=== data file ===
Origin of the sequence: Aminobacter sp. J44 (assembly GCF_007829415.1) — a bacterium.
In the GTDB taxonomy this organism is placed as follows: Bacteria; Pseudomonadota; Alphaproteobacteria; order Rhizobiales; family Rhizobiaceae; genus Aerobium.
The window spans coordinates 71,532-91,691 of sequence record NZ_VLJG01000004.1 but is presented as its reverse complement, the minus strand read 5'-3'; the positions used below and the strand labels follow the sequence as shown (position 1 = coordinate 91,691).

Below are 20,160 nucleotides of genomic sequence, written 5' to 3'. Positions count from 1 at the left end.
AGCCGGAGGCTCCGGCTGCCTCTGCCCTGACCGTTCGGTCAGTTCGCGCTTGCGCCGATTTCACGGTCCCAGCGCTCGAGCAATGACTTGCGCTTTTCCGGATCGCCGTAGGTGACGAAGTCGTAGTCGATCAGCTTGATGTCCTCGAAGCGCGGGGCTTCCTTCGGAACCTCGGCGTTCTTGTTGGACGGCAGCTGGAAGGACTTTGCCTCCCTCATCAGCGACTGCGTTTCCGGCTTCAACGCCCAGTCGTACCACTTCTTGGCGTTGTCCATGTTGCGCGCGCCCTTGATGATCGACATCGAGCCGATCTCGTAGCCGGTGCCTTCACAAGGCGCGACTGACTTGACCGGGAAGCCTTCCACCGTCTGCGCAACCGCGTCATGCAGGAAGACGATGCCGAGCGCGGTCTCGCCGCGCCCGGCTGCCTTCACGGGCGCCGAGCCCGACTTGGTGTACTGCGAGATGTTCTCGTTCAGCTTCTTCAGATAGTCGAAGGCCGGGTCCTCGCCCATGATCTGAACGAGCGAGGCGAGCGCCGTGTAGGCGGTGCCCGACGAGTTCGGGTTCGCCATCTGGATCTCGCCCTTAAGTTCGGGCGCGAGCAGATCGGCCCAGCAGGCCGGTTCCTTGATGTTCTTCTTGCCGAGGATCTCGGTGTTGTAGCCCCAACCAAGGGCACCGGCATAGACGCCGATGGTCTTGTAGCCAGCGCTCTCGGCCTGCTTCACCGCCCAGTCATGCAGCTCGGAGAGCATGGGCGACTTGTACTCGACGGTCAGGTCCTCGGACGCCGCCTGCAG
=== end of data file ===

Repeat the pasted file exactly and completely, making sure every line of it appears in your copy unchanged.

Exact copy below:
Origin of the sequence: Aminobacter sp. J44 (assembly GCF_007829415.1) — a bacterium.
In the GTDB taxonomy this organism is placed as follows: Bacteria; Pseudomonadota; Alphaproteobacteria; order Rhizobiales; family Rhizobiaceae; genus Aerobium.
The window spans coordinates 71,532-91,691 of sequence record NZ_VLJG01000004.1 but is presented as its reverse complement, the minus strand read 5'-3'; the positions used below and the strand labels follow the sequence as shown (position 1 = coordinate 91,691).

Below are 20,160 nucleotides of genomic sequence, written 5' to 3'. Positions count from 1 at the left end.
AGCCGGAGGCTCCGGCTGCCTCTGCCCTGACCGTTCGGTCAGTTCGCGCTTGCGCCGATTTCACGGTCCCAGCGCTCGAGCAATGACTTGCGCTTTTCCGGATCGCCGTAGGTGACGAAGTCGTAGTCGATCAGCTTGATGTCCTCGAAGCGCGGGGCTTCCTTCGGAACCTCGGCGTTCTTGTTGGACGGCAGCTGGAAGGACTTTGCCTCCCTCATCAGCGACTGCGTTTCCGGCTTCAACGCCCAGTCGTACCACTTCTTGGCGTTGTCCATGTTGCGCGCGCCCTTGATGATCGACATCGAGCCGATCTCGTAGCCGGTGCCTTCACAAGGCGCGACTGACTTGACCGGGAAGCCTTCCACCGTCTGCGCAACCGCGTCATGCAGGAAGACGATGCCGAGCGCGGTCTCGCCGCGCCCGGCTGCCTTCACGGGCGCCGAGCCCGACTTGGTGTACTGCGAGATGTTCTCGTTCAGCTTCTTCAGATAGTCGAAGGCCGGGTCCTCGCCCATGATCTGAACGAGCGAGGCGAGCGCCGTGTAGGCGGTGCCCGACGAGTTCGGGTTCGCCATCTGGATCTCGCCCTTAAGTTCGGGCGCGAGCAGATCGGCCCAGCAGGCCGGTTCCTTGATGTTCTTCTTGCCGAGGATCTCGGTGTTGTAGCCCCAACCAAGGGCACCGGCATAGACGCCGATGGTCTTGTAGCCAGCGCTCTCGGCCTGCTTCACCGCCCAGTCATGCAGCTCGGAGAGCATGGGCGACTTGTACTCGACGGTCAGGTCCTCGGACGCCGCCTGCAG